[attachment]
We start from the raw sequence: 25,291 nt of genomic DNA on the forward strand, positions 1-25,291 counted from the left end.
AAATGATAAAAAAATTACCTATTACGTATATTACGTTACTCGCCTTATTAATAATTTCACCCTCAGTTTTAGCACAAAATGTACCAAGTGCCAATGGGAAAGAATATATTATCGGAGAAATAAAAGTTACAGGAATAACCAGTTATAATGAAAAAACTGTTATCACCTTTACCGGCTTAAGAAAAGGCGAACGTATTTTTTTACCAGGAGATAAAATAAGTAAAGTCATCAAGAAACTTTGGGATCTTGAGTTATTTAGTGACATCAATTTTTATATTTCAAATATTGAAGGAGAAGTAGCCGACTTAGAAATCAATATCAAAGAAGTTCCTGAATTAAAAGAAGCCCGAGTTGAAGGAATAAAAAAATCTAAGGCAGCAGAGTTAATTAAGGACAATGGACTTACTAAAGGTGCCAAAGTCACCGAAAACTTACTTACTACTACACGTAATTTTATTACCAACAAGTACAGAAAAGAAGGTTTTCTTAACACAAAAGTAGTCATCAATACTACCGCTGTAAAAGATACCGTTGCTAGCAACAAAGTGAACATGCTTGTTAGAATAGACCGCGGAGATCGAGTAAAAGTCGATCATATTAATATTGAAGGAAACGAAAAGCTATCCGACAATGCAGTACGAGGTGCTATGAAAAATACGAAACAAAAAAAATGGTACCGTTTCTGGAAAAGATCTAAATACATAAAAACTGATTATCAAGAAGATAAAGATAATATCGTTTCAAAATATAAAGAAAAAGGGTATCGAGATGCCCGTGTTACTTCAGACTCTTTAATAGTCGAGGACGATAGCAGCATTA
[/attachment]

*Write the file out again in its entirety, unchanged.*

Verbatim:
We start from the raw sequence: 25,291 nt of genomic DNA on the forward strand, positions 1-25,291 counted from the left end.
AAATGATAAAAAAATTACCTATTACGTATATTACGTTACTCGCCTTATTAATAATTTCACCCTCAGTTTTAGCACAAAATGTACCAAGTGCCAATGGGAAAGAATATATTATCGGAGAAATAAAAGTTACAGGAATAACCAGTTATAATGAAAAAACTGTTATCACCTTTACCGGCTTAAGAAAAGGCGAACGTATTTTTTTACCAGGAGATAAAATAAGTAAAGTCATCAAGAAACTTTGGGATCTTGAGTTATTTAGTGACATCAATTTTTATATTTCAAATATTGAAGGAGAAGTAGCCGACTTAGAAATCAATATCAAAGAAGTTCCTGAATTAAAAGAAGCCCGAGTTGAAGGAATAAAAAAATCTAAGGCAGCAGAGTTAATTAAGGACAATGGACTTACTAAAGGTGCCAAAGTCACCGAAAACTTACTTACTACTACACGTAATTTTATTACCAACAAGTACAGAAAAGAAGGTTTTCTTAACACAAAAGTAGTCATCAATACTACCGCTGTAAAAGATACCGTTGCTAGCAACAAAGTGAACATGCTTGTTAGAATAGACCGCGGAGATCGAGTAAAAGTCGATCATATTAATATTGAAGGAAACGAAAAGCTATCCGACAATGCAGTACGAGGTGCTATGAAAAATACGAAACAAAAAAAATGGTACCGTTTCTGGAAAAGATCTAAATACATAAAAACTGATTATCAAGAAGATAAAGATAATATCGTTTCAAAATATAAAGAAAAAGGGTATCGAGATGCCCGTGTTACTTCAGACTCTTTAATAGTCGAGGACGATAGCAGCATTA